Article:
Whilst many of us will be familiar with social media, many don’t consider where the information that we post goes, and into whose hands it falls.
According to digital marketing company Custard, 75% of Brits lie about their lives on social media. In most cases this is just harmless embellishment to make us seem more desirable. But in some cases, people don’t just exaggerate their talents or lower their age; they create whole new identities to lure and manipulate the most vulnerable users on the Internet.
We’re all guilty of enhancing ourselves to appear as close to our perception of ‘perfect’ as we can, but when do the filters and special effects stop becoming fun, and start becoming toxic?
“I’m too short.” “I’m too fat.” “If only I had straight hair.” “If only I looked like this model and that singer.”
The phenomenon of comparing ourselves to airbrushed, heavily made-up, filtered models is one that has existed long before social media. However, this appears to have become amplified with the creation of instant posting.
Witnessing these toxic body standards online has definitely had an impact on young people’s self image. It is estimated that 1 in 50 people, mostly teenagers, are affected by body dysmorphia disorder; a disabling preoccupation with perceived defects or flaws in appearance.
What starts as a fun way to document our lives, can become an unhealthy obsession, causing chaos for our self-confidence.
I’ll be the first to admit that as a 13-year-old girl, I was completely and utterly obsessed with the thigh gap fad that swept the Internet. At the time, young girls swarmed to the Internet in search of the most obscure, and faddish diets. Tall, blonde, and svelte Victoria’s Secret models became the aspiration, but almost as quick as it had taken the world by storm, the thigh gap was out, and thick thighs and big bums were in.
I used to believe it was much easier for young men. However, according to a survey by a body of advertising experts Credos, boys are incredibly reluctant to open up about body pressures. 23% of boys admit to believing there is such a thing as the ‘ideal’ male body type. While nearly 70% of these boys admitted the pressure came from their friends.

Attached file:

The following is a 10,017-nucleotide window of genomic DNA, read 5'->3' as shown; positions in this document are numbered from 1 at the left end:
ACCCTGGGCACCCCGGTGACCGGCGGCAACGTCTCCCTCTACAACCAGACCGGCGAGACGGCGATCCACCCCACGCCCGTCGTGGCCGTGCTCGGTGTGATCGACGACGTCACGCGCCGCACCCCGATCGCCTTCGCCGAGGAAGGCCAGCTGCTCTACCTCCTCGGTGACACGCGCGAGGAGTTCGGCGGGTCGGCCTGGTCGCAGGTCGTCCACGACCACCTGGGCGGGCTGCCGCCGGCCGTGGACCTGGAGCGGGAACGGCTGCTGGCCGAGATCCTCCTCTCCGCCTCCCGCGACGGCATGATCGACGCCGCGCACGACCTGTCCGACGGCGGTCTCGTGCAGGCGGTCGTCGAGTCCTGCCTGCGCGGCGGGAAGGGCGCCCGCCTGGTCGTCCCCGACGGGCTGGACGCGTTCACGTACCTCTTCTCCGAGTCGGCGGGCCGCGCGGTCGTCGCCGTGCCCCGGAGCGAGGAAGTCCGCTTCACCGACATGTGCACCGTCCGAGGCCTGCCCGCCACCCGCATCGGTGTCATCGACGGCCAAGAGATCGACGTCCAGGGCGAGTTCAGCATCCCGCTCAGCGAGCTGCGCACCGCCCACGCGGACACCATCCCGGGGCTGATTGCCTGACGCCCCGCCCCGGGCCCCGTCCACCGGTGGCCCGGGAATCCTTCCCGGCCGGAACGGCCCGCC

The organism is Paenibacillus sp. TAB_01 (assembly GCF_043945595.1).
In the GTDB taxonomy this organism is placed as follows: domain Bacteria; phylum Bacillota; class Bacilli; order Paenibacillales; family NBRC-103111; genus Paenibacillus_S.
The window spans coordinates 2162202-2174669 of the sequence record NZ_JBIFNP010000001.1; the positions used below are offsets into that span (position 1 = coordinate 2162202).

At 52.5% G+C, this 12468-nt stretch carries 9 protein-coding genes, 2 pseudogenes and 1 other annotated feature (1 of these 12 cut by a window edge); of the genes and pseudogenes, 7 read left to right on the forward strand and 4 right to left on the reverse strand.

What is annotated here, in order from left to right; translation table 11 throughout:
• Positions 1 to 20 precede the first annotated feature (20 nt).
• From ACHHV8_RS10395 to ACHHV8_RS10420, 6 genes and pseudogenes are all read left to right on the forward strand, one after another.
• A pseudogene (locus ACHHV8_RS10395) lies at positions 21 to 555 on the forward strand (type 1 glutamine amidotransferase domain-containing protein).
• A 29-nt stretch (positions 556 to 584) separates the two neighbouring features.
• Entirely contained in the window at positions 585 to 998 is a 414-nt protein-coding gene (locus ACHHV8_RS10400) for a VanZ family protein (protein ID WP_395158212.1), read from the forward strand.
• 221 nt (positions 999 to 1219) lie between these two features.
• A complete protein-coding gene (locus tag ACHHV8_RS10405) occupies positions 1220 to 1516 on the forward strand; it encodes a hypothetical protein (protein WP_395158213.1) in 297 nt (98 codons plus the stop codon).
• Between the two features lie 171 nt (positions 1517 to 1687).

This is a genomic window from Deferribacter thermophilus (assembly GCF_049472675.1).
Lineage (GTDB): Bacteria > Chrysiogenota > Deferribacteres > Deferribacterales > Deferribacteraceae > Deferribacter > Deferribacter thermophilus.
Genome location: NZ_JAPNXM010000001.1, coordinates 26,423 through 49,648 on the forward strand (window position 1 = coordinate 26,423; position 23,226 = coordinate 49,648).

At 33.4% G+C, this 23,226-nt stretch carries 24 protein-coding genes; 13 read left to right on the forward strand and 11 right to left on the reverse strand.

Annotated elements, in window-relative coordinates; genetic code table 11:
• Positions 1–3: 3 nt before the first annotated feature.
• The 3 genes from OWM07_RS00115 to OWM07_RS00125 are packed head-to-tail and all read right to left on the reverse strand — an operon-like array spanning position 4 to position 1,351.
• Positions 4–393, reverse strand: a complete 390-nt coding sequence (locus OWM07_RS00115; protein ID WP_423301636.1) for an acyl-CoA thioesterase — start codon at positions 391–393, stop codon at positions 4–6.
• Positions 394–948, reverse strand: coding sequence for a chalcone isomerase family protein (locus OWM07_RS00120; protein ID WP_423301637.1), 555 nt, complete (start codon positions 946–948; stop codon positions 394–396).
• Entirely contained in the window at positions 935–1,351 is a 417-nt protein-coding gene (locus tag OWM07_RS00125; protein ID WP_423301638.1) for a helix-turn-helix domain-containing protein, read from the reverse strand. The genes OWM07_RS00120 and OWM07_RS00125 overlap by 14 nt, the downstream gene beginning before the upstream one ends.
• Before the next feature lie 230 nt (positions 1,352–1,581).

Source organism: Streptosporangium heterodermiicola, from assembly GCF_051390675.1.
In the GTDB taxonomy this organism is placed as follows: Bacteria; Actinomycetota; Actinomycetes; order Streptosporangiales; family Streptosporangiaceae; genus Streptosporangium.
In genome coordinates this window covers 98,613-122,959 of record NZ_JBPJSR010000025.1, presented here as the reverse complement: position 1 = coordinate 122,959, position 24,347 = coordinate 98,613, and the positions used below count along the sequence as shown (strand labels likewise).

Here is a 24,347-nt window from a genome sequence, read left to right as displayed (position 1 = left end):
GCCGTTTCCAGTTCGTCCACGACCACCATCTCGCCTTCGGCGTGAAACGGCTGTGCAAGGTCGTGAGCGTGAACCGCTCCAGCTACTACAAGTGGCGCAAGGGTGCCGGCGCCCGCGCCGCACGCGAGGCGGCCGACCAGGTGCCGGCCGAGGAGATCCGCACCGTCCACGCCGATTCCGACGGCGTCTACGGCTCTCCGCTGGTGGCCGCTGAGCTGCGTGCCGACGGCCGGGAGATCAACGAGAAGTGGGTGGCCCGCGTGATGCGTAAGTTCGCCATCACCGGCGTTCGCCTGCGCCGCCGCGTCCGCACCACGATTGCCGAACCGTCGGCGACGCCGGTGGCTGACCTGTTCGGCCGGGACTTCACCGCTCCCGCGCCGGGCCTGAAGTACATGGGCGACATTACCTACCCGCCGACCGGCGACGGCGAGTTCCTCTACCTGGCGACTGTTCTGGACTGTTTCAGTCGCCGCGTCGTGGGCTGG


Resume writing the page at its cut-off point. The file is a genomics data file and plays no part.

The fear of being seen as effeminate or weak, can loom over many boys like a dark cloud. They often find themselves competing with each other for
‘bro-points’ (means of quantifying the values and actions of a friend) and girls.
From the very moment that we are given access to the Internet, I feel that we surrender our individualism and confidence to become a play-thing for fashion brands, to fat-shame and mock all in the name of Haute Couture.
But now, a new trend has formed. An army of body-positive warriors, who love how they look and don’t care who knows it. The Women’s Equality party helped launch the #NoSizeFitsAll campaign on twitter in 2016. Part of the campaign insisted on the use of plus size and curvy models for London Fashion Week, rather than just the usual androgynous, waif-like prototype.
This legion of women and girls who come in every shape and size, have banded together to use the Internet for good. So long, to the days of male chauvinism, and women projecting their insecurities onto other women. It appears that the close arrival of the ‘20s is heralding in a digital prohibition era, where women and girls alike are giving Internet trolls their just deserts.
This episode of Exposure Listens features seven young people and their experiences as a generation who have come to know the world through the Internet.